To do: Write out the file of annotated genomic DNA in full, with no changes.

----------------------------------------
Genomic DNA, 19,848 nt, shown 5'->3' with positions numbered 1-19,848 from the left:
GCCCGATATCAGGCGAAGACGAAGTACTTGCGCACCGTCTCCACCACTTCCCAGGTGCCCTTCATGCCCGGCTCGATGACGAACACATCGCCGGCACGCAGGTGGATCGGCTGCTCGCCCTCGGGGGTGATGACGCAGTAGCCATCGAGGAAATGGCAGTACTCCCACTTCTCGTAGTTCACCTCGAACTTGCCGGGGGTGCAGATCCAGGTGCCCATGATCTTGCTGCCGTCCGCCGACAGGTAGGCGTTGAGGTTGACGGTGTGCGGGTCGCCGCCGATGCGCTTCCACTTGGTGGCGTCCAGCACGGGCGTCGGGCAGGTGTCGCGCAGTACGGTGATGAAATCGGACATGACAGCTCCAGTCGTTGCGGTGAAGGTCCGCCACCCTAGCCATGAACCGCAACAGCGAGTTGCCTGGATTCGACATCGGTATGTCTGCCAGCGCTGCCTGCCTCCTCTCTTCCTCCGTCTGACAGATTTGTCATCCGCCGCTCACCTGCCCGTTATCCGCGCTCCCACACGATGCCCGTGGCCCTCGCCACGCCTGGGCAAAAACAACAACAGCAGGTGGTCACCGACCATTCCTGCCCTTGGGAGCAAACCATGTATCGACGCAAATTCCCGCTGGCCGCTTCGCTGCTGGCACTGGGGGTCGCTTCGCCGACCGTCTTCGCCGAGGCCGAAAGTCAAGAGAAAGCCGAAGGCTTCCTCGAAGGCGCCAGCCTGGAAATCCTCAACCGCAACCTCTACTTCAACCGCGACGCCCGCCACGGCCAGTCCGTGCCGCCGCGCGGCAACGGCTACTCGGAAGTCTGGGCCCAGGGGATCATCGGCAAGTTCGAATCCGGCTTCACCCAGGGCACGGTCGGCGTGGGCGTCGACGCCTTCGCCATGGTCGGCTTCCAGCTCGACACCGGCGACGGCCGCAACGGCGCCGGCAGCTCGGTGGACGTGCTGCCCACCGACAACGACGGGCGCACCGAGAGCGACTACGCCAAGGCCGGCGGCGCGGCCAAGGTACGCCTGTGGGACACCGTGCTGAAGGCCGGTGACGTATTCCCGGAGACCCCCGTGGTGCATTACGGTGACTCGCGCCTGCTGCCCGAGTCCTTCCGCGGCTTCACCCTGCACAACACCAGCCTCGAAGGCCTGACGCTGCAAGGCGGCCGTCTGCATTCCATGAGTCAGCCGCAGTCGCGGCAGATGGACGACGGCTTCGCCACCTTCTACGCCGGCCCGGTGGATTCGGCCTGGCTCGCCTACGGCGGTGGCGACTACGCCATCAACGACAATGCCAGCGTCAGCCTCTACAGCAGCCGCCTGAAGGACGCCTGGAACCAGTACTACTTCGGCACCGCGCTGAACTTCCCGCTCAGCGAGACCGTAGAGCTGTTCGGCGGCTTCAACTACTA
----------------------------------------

Genomic DNA, 19,848 nt, shown 5'->3' with positions numbered 1-19,848 from the left:
GCCCGATATCAGGCGAAGACGAAGTACTTGCGCACCGTCTCCACCACTTCCCAGGTGCCCTTCATGCCCGGCTCGATGACGAACACATCGCCGGCACGCAGGTGGATCGGCTGCTCGCCCTCGGGGGTGATGACGCAGTAGCCATCGAGGAAATGGCAGTACTCCCACTTCTCGTAGTTCACCTCGAACTTGCCGGGGGTGCAGATCCAGGTGCCCATGATCTTGCTGCCGTCCGCCGACAGGTAGGCGTTGAGGTTGACGGTGTGCGGGTCGCCGCCGATGCGCTTCCACTTGGTGGCGTCCAGCACGGGCGTCGGGCAGGTGTCGCGCAGTACGGTGATGAAATCGGACATGACAGCTCCAGTCGTTGCGGTGAAGGTCCGCCACCCTAGCCATGAACCGCAACAGCGAGTTGCCTGGATTCGACATCGGTATGTCTGCCAGCGCTGCCTGCCTCCTCTCTTCCTCCGTCTGACAGATTTGTCATCCGCCGCTCACCTGCCCGTTATCCGCGCTCCCACACGATGCCCGTGGCCCTCGCCACGCCTGGGCAAAAACAACAACAGCAGGTGGTCACCGACCATTCCTGCCCTTGGGAGCAAACCATGTATCGACGCAAATTCCCGCTGGCCGCTTCGCTGCTGGCACTGGGGGTCGCTTCGCCGACCGTCTTCGCCGAGGCCGAAAGTCAAGAGAAAGCCGAAGGCTTCCTCGAAGGCGCCAGCCTGGAAATCCTCAACCGCAACCTCTACTTCAACCGCGACGCCCGCCACGGCCAGTCCGTGCCGCCGCGCGGCAACGGCTACTCGGAAGTCTGGGCCCAGGGGATCATCGGCAAGTTCGAATCCGGCTTCACCCAGGGCACGGTCGGCGTGGGCGTCGACGCCTTCGCCATGGTCGGCTTCCAGCTCGACACCGGCGACGGCCGCAACGGCGCCGGCAGCTCGGTGGACGTGCTGCCCACCGACAACGACGGGCGCACCGAGAGCGACTACGCCAAGGCCGGCGGCGCGGCCAAGGTACGCCTGTGGGACACCGTGCTGAAGGCCGGTGACGTATTCCCGGAGACCCCCGTGGTGCATTACGGTGACTCGCGCCTGCTGCCCGAGTCCTTCCGCGGCTTCACCCTGCACAACACCAGCCTCGAAGGCCTGACGCTGCAAGGCGGCCGTCTGCATTCCATGAGTCAGCCGCAGTCGCGGCAGATGGACGACGGCTTCGCCACCTTCTACGCCGGCCCGGTGGATTCGGCCTGGCTCGCCTACGGCGGTGGCGACTACGCCATCAACGACAATGCCAGCGTCAGCCTCTACAGCAGCCGCCTGAAGGACGCCTGGAACCAGTACTACTTCGGCACCGCGCTGAACTTCCCGCTCAGCGAGACCGTAGAGCTGTTCGGCGGCTTCAACTACTA